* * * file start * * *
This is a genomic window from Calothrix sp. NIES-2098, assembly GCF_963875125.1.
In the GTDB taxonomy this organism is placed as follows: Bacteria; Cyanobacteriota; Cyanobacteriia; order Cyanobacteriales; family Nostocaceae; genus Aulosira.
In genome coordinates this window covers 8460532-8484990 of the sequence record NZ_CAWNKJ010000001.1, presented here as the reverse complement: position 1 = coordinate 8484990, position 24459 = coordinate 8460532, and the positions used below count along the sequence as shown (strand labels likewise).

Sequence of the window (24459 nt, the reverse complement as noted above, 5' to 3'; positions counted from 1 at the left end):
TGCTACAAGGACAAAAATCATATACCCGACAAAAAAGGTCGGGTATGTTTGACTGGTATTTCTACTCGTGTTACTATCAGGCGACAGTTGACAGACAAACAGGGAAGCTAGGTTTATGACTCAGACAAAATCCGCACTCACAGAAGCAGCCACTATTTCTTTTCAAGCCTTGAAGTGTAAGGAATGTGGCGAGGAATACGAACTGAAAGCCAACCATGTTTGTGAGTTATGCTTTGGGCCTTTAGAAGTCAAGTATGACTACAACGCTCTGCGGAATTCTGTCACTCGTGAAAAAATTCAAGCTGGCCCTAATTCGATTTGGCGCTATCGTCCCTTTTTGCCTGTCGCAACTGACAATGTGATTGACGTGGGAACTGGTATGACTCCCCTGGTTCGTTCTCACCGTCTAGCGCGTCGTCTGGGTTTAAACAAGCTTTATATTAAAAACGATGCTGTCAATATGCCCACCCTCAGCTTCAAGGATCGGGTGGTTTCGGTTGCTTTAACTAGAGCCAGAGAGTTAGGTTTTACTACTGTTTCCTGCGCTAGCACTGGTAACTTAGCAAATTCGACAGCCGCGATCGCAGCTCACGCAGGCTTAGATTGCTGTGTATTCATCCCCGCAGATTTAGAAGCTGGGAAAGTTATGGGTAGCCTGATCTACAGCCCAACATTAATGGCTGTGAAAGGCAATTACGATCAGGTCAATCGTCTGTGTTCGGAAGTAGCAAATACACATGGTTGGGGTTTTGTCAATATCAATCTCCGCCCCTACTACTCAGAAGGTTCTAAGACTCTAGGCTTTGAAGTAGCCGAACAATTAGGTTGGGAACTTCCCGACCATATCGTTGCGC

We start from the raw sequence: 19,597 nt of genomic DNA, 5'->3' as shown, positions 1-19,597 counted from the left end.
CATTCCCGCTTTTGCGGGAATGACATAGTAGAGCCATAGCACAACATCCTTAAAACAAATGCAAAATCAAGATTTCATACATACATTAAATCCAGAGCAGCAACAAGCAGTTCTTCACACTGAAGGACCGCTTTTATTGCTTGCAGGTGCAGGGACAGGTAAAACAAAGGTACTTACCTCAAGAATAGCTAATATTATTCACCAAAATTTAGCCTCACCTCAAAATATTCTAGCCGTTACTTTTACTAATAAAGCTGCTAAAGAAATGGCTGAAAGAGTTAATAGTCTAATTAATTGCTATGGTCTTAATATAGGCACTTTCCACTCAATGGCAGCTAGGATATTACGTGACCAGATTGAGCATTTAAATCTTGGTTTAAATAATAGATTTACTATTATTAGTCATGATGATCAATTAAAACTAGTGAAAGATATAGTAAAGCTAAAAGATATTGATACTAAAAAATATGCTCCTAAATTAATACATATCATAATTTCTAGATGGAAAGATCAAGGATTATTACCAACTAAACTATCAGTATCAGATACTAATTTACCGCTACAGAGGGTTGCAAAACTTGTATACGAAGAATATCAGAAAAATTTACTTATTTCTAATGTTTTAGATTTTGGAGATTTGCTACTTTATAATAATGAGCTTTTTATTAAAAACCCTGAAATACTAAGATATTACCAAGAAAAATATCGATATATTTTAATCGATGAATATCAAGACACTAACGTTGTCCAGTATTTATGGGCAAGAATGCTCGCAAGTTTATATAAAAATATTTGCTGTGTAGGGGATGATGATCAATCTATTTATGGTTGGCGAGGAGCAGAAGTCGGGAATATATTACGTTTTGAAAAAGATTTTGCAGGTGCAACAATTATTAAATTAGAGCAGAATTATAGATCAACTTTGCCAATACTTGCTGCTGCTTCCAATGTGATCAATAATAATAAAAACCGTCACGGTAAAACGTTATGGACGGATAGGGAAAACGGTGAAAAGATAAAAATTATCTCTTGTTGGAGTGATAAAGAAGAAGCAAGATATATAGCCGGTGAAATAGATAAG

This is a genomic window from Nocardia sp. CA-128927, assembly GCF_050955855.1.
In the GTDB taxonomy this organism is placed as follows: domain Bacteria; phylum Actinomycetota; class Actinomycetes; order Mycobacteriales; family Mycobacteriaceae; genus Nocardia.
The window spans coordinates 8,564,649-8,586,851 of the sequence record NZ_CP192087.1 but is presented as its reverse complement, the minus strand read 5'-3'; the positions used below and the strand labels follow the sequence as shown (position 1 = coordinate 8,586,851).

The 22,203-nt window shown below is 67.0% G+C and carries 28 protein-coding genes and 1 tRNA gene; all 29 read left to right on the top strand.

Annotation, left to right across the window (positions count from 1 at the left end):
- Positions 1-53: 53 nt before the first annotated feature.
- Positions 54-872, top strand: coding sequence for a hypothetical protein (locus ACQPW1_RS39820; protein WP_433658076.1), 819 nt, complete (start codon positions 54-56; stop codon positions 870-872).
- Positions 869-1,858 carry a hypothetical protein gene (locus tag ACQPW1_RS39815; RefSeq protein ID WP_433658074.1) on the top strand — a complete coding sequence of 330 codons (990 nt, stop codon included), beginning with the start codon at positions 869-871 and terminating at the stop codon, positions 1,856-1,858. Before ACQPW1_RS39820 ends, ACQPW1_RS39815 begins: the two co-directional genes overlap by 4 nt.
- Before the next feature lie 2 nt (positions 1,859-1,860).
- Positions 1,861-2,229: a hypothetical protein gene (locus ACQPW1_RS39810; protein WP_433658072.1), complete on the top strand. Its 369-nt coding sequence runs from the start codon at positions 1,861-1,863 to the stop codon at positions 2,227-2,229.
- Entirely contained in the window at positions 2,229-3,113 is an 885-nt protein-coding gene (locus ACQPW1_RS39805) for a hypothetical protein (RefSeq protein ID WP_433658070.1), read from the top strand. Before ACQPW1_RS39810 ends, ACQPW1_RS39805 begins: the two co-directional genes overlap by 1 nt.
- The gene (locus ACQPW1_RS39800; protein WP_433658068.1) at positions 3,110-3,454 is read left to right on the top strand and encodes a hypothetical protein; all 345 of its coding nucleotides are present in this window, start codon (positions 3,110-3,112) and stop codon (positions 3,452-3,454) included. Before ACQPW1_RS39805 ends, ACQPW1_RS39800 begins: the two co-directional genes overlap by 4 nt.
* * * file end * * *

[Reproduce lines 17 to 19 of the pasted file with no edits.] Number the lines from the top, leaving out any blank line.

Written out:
- Positions 1,861-2,229: a hypothetical protein gene (locus ACQPW1_RS39810; protein WP_433658072.1), complete on the top strand. Its 369-nt coding sequence runs from the start codon at positions 1,861-1,863 to the stop codon at positions 2,227-2,229.
- Entirely contained in the window at positions 2,229-3,113 is an 885-nt protein-coding gene (locus ACQPW1_RS39805) for a hypothetical protein (RefSeq protein ID WP_433658070.1), read from the top strand. Before ACQPW1_RS39810 ends, ACQPW1_RS39805 begins: the two co-directional genes overlap by 1 nt.
- The gene (locus ACQPW1_RS39800; protein WP_433658068.1) at positions 3,110-3,454 is read left to right on the top strand and encodes a hypothetical protein; all 345 of its coding nucleotides are present in this window, start codon (positions 3,110-3,112) and stop codon (positions 3,452-3,454) included. Before ACQPW1_RS39805 ends, ACQPW1_RS39800 begins: the two co-directional genes overlap by 4 nt.